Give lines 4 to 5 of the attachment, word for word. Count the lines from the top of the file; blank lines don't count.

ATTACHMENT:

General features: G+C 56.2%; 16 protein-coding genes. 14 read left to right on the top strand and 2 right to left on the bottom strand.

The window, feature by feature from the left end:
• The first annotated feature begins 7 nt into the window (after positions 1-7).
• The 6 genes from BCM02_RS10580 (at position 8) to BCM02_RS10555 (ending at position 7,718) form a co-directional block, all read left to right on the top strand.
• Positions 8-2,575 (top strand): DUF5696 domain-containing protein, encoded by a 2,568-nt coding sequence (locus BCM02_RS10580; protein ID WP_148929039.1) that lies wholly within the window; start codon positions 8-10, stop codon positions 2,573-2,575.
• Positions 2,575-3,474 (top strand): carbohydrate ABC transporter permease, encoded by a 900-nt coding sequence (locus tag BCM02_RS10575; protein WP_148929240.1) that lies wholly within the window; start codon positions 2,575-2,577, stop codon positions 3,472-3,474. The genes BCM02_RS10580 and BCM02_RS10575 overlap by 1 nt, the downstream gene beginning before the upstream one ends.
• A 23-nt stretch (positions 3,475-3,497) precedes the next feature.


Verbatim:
• The 6 genes from BCM02_RS10580 (at position 8) to BCM02_RS10555 (ending at position 7,718) form a co-directional block, all read left to right on the top strand.
• Positions 8-2,575 (top strand): DUF5696 domain-containing protein, encoded by a 2,568-nt coding sequence (locus BCM02_RS10580; protein ID WP_148929039.1) that lies wholly within the window; start codon positions 8-10, stop codon positions 2,573-2,575.